Sweetcorn and Basil Tagliatelle with Broccolini and Fried Breadcrumbs

2 corn cobs

1 tbsp unsalted butter

1 small red onion

200ml water

300ml cream

200g broccolini or green beans

150g dried tagliatelle pasta

6 basil leaves

1 tbsp unsalted butter

½ cup fresh breadcrumbs

salt and black pepper

Strip the kernels from the corn cobs by holding the cob upright on a chopping board and slicing downwards with a knife. Melt the butter in a deep frying pan. Finely chop the onion, then add to the frypan. Let the onion soften over a low heat before adding the corn. Add the water, then turn up the heat and bring to the boil. Cook until the corn is tender, then stir in the cream and put aside.

Bring a large saucepan of salted water to the boil, then add the broccolini or beans and cook until just tender. Lift them out in batches using a slotted spoon, then immerse in cold water. Once the broccolini is cold, drain through a colander.

Bring the cooking water back to the boil, then add the pasta and cook until al dente. Drain the pasta over the broccolini – this will reheat it – and toss together. Coarsely chop the basil, stir into the corn and cream mixture, then place the pan on a low heat to warm through. Pour this mixture into the pasta saucepan, then add the pasta and broccolini. Gently lift the pasta through the sauce until well coated. Serve in warm bowls, sprinkled with fried breadcrumbs.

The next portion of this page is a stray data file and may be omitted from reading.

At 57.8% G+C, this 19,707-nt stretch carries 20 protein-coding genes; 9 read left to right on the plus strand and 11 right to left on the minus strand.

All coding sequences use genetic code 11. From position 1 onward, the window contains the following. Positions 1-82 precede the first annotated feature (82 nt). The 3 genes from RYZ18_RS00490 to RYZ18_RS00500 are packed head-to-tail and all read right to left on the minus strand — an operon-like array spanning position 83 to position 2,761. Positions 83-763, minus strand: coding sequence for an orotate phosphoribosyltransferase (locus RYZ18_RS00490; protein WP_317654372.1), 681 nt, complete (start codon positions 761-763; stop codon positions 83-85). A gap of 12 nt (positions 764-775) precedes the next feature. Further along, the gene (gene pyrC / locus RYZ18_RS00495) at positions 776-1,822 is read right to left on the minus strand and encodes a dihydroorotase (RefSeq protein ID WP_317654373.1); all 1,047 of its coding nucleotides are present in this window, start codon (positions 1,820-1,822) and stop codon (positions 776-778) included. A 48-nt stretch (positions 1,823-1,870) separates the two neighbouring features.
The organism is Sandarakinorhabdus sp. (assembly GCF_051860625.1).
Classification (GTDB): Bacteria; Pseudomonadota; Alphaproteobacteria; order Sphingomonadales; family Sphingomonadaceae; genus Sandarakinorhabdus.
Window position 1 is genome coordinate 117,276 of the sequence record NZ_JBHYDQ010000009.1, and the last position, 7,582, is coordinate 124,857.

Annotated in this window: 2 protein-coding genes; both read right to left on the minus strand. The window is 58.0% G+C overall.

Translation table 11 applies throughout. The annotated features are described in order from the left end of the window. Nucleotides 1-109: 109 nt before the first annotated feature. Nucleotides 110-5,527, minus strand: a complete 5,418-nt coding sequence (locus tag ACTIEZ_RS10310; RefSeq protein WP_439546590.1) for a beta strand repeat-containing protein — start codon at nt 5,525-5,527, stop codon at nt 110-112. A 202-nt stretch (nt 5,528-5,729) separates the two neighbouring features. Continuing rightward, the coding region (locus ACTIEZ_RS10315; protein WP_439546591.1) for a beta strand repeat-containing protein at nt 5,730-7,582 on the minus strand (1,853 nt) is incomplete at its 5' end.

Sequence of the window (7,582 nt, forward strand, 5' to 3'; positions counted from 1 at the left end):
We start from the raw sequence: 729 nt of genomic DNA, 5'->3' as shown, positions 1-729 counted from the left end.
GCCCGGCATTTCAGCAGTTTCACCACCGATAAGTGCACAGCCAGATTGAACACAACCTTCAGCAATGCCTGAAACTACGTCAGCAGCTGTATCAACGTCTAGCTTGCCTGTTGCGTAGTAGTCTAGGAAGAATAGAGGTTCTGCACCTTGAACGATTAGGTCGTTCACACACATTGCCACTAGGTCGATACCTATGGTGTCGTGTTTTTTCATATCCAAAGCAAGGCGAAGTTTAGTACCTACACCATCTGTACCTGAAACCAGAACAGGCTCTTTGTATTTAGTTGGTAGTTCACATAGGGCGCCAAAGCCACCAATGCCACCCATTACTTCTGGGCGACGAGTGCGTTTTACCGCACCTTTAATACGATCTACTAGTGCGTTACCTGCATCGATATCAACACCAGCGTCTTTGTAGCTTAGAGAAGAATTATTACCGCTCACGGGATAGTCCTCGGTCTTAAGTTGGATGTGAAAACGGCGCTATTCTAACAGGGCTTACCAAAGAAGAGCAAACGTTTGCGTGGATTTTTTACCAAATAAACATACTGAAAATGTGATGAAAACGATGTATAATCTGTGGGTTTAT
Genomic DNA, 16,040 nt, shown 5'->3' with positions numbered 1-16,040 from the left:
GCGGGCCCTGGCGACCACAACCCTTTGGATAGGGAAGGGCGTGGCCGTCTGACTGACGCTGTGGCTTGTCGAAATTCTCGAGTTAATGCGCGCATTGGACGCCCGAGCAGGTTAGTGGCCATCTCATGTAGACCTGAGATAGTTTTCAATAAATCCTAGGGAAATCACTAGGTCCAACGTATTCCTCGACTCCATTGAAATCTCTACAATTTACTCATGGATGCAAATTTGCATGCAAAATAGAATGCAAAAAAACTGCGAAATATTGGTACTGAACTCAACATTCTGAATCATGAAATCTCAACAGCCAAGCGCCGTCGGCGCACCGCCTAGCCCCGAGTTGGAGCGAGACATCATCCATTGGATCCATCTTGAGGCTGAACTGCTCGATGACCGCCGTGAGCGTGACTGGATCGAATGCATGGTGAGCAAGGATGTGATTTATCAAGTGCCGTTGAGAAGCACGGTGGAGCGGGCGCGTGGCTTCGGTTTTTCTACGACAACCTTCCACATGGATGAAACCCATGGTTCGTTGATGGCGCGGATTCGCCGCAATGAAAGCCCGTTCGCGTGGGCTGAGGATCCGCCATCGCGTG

For the breadcrumbs, melt the butter in a small frying pan and, when foaming, toss in the breadcrumbs. Stir until they’re well coated in butter, cooking until golden brown. Season with salt and pepper.

Enough for 2.

A lovely little tart to close lunch with, this relies on the quality of the nuts and the chocolate, so buy the best you can afford.

Chocolate and Walnut Tart

150g unsalted butter

200g flour

1 free-range egg

2 tbsp chilled water


125g unsalted butter

150g honey

150 soft brown sugar

60ml cream

120g dark chocolate

200g walnuts

whipped cream and icing sugar to serve

Preheat the oven to 200°C. Place the butter and flour in the bowl of a food processor and pulse until you have fine crumbs. Mix in the egg and water until a firm dough forms. Roll the pastry between 2 sheets of plastic wrap then line a 22cm shallow tart tin. Line the case with baking paper and fill with baking beans. Bake in the oven until lightly coloured, then remove the paper and return the case to the oven to bake until it is light sandy-brown and dry to the touch.

For the filling, melt the butter in a saucepan with the honey and sugar. Pour in the cream and bring to the boil. Roughly chop the chocolate and walnuts and add to the pan. Remove from the heat and stir until the chocolate is melted. Pour into the tart case and return to the oven, baking for about 20 minutes. Remove and cool before serving with a good dollop of whipped cream and a dusting of icing sugar.

Feeds 4.

1st May, 2010 Leave a Comment